In other embodiments, the ligand of the interfering RNA-ligand conjugate of the invention is covalently linked to a polycation, such as polylysine. For example, the conjugate can comprise an apoB or apoE peptide fused to polylysine or another polycation, or an LDLR-specific antibody fused to polylysine or another polycation, such as polyarginine or polyethyleneimine (PEI). Methods for preparing and delivering nucleic acids to a variety of cultured mammalian cells and to tumor-bearing mice using transferrin-polylysine-DNA conjugates have been described (reviewed in Qian, et al., 2002, Pharmacol Rev 54:561-587). The interfering RNA molecule can be linked to the ligand via interaction with the polycation.
In certain embodiments, the interfering RNA molecule is linked to the ligand via a peptide consisting entirely of arginines (referred to herein as an “Arg peptide”). Preferably, the Arg peptide comprises 7, 8, 9, 10, or 11 arginines. The Arg peptide can be linked to the C- or N-terminus of a ligand, such as an apoE or apoB peptide LDLR-binding domain, via a glycine spacer of 1 to 4 glycines. Preferably, the glycine spacer is 2 or 3 glycines.
In one embodiment, the Arg peptide is a 9xArg peptide. The term “9xArg peptide” as used herein means a peptide of 9 arginine residues (RRRRRRRRR; SEQ ID NO: 3). In one embodiment, the 9xArg peptide comprises or consists of D-isomers. Negatively charged interfering RNA molecules can bind to the positively charged 9xArg peptide as described in Kumar et al., who recently demonstrated that a 9xArg peptide could be used to link interfering RNA molecules to the C-terminal end of a rabies virus glycoprotein (RVG) targeting peptide for delivery across the blood-brain barrier (Kumar et al., Jun. 17, 2007, Nature, epub ahead of print).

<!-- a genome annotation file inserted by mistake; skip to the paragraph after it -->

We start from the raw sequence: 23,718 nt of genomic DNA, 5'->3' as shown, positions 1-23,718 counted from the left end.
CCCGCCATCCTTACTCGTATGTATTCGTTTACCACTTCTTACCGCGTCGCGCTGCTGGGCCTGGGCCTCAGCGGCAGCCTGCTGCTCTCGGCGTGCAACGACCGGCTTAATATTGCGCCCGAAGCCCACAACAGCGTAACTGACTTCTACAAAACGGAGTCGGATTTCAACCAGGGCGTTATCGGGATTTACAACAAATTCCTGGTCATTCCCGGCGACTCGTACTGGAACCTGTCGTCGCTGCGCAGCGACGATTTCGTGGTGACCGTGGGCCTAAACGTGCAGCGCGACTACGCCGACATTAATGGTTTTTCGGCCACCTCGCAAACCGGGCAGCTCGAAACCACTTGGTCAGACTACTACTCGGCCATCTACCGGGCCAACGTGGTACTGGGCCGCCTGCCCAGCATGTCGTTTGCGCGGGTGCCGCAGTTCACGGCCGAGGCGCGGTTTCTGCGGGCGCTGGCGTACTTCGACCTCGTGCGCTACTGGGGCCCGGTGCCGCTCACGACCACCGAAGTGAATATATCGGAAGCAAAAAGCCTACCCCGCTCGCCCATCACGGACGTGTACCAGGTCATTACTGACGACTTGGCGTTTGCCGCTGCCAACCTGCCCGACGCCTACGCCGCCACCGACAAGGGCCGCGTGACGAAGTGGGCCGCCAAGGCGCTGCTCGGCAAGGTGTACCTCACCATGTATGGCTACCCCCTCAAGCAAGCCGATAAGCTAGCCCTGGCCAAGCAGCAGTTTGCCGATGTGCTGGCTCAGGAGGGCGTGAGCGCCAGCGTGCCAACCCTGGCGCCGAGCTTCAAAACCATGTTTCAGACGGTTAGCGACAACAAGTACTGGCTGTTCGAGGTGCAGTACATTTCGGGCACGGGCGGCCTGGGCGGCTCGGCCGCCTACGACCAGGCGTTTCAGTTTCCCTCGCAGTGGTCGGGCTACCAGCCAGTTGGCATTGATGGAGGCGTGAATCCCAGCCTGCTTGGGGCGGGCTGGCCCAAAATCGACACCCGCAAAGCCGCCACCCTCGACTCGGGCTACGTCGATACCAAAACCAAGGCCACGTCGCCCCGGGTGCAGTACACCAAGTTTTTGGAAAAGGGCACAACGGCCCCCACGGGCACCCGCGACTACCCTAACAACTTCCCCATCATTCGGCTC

In certain embodiments, an interfering RNA-ligand conjugate of the invention is administered to a patient or a cell in the presence of a TAT-HA2 peptide, a ligand-HA2 peptide, or a retro-inverso TAT-HA2 peptide (i.e., the reverse sequence constructed of D-amino acids), which has been shown to enhance release of peptide/protein conjugates from the endosome (Wadia et al., 2004, Nat. Med. 10:310). The term “HA2 peptide” means a peptide comprising the N-terminal 20 amino acids of influenza virus hemagglutinin protein. The native HA2 peptide is:
Preferably, the native HA2 peptide comprises L-isomers.
The retro-inverso HA2 peptide is:
D-isomers are denoted by a superscripted dagger (†) to the right of the one-letter code symbol; thus, D† represents D-aspartic acid and L† represents D-leucine.
The presence of HA2 aids release of the interfering RNA delivery system from the endosome into the cytosol, so that the interfering RNA molecule can attenuate expression of a target mRNA in a cell. In certain other embodiments, an HA2 peptide is inserted between the LDLR ligand and the 9xArg, wherein the HA2 peptide is linked to the ligand and 9xArg via glycine spacers. For example, a ligand-HA2 conjugate may comprise the following peptide:
In certain embodiments, the LDLR ligand-9xArg peptide is produced as a single peptide before being conjugated to the interfering RNA molecule. In other embodiments, the LDLR ligand-9xArg peptide can be produced by combining the LDLR ligand and the 9xArg peptide under conditions in which the ligand and the peptide will connect to each other. Such methods for linking two peptides are well known in the art. In yet other embodiments, the 9xArg peptide can be premixed with the interfering RNA molecule and then linked to the LDLR ligand to favor binding of the interfering RNA to the 9xArg end of the peptide. Thus, linkage of the interfering RNA molecule can be accomplished before or after linkage of LDLR ligand with 9xArg.